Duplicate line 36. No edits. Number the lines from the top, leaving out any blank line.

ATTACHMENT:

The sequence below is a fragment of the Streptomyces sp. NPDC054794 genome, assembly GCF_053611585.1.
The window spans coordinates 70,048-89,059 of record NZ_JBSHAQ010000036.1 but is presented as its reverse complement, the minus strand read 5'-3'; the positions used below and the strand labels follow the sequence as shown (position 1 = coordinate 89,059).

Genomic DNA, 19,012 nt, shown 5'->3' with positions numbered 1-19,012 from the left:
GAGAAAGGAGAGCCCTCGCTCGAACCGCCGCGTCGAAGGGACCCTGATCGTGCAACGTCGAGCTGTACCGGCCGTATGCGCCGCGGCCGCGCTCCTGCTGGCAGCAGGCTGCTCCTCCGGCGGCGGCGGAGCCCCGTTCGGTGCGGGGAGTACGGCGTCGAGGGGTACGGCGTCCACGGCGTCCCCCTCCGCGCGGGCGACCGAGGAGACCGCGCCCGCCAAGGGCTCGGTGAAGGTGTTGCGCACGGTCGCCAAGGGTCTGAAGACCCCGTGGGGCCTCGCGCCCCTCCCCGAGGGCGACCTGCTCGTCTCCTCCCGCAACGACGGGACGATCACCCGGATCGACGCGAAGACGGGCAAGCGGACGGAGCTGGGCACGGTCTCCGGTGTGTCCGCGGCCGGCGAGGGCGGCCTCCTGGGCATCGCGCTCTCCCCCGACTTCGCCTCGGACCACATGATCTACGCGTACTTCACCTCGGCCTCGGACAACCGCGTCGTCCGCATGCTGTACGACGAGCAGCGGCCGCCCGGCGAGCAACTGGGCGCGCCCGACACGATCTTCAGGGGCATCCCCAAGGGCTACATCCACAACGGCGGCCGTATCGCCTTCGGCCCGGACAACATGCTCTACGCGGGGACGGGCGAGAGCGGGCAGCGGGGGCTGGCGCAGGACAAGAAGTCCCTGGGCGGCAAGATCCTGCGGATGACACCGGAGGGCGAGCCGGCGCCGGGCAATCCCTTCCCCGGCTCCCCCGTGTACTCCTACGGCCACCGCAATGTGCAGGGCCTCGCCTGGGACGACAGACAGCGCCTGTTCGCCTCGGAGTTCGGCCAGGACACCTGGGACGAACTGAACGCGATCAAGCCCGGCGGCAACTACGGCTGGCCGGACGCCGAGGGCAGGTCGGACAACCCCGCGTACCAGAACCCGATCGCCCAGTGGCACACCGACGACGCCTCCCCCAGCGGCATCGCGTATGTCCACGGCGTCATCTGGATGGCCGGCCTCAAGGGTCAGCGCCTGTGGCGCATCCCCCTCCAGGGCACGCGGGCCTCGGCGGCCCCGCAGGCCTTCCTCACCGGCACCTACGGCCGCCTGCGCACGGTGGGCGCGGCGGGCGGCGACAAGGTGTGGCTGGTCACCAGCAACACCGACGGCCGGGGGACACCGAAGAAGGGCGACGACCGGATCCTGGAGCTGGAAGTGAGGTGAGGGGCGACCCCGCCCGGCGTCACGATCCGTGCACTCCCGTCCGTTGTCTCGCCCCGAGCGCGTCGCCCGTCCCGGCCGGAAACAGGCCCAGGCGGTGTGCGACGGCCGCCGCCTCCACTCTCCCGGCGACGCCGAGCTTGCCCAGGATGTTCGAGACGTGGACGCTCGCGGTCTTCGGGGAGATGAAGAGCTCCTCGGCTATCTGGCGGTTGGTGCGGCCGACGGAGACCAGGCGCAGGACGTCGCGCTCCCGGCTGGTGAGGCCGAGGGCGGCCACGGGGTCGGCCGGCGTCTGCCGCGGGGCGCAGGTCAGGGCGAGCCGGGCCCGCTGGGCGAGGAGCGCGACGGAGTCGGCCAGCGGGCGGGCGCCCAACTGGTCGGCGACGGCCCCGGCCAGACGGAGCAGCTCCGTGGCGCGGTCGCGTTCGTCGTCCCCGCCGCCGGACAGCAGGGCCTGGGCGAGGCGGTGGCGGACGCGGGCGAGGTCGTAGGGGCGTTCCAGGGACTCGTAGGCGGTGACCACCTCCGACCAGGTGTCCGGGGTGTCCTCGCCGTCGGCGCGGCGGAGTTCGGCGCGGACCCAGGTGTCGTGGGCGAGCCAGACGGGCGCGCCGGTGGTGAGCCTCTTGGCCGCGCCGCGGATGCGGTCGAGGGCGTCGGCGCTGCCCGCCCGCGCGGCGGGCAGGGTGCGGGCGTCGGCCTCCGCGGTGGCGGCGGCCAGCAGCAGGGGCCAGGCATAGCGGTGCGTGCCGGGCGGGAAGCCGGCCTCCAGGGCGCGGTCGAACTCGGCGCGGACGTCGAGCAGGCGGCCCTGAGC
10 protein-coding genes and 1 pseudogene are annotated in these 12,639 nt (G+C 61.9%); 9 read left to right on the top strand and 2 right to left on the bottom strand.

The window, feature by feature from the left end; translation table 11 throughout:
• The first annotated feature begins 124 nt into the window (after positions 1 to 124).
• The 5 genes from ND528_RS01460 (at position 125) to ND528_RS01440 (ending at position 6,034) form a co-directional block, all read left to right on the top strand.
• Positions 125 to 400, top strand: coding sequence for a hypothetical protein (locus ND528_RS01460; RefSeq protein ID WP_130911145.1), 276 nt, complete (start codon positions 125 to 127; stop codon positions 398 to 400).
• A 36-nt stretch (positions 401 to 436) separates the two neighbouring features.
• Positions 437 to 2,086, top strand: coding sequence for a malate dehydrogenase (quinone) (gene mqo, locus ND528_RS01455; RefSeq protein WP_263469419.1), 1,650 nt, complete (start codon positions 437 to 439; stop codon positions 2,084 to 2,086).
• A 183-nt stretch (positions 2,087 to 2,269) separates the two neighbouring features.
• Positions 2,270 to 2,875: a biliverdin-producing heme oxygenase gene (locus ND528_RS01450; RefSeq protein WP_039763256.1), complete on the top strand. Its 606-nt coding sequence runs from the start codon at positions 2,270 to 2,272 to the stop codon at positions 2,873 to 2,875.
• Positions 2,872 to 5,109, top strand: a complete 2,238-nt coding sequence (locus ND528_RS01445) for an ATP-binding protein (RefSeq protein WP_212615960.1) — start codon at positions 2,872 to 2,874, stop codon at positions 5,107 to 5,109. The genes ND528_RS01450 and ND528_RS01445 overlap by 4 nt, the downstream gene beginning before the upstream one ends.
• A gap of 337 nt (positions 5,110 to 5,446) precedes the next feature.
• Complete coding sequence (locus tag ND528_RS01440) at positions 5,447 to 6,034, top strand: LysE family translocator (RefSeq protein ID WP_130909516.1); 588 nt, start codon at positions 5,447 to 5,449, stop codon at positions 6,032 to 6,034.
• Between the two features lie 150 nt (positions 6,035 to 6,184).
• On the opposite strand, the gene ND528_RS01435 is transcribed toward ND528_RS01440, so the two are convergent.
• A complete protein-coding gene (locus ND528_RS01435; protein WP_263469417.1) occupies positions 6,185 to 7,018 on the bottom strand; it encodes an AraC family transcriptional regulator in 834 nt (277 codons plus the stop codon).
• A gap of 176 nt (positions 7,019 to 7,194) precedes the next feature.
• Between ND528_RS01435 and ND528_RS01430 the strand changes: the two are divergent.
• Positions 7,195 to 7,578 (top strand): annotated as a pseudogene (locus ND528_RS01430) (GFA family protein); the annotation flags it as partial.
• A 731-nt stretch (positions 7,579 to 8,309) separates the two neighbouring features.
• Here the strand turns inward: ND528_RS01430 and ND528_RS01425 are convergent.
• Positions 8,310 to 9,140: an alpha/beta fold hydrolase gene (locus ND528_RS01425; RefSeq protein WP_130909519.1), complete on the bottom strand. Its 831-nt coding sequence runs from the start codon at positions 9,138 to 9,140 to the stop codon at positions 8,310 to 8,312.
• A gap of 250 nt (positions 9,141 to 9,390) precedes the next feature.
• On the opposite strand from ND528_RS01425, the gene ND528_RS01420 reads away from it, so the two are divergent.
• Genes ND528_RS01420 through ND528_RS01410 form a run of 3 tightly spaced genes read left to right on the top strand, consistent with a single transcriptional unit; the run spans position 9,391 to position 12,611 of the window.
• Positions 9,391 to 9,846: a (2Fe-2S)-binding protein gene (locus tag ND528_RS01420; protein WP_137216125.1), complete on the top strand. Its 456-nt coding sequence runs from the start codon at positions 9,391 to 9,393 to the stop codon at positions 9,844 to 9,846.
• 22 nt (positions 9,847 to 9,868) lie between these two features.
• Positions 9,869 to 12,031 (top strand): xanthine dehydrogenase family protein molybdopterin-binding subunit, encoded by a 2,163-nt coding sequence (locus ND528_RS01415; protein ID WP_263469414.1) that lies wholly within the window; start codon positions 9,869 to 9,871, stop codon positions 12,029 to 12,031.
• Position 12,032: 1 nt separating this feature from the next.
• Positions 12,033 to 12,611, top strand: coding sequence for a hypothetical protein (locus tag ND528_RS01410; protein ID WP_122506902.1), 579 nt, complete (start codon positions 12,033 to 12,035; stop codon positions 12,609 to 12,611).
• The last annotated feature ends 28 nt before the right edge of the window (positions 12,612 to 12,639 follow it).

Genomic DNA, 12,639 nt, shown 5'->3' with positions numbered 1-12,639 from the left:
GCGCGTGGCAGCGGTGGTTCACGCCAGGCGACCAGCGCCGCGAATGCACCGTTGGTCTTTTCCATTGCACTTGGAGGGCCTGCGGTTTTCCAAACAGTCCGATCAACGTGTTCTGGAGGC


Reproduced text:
GCGCGTGGCAGCGGTGGTTCACGCCAGGCGACCAGCGCCGCGAATGCACCGTTGGTCTTTTCCATTGCACTTGGAGGGCCTGCGGTTTTCCAAACAGTCCGATCAACGTGTTCTGGAGGC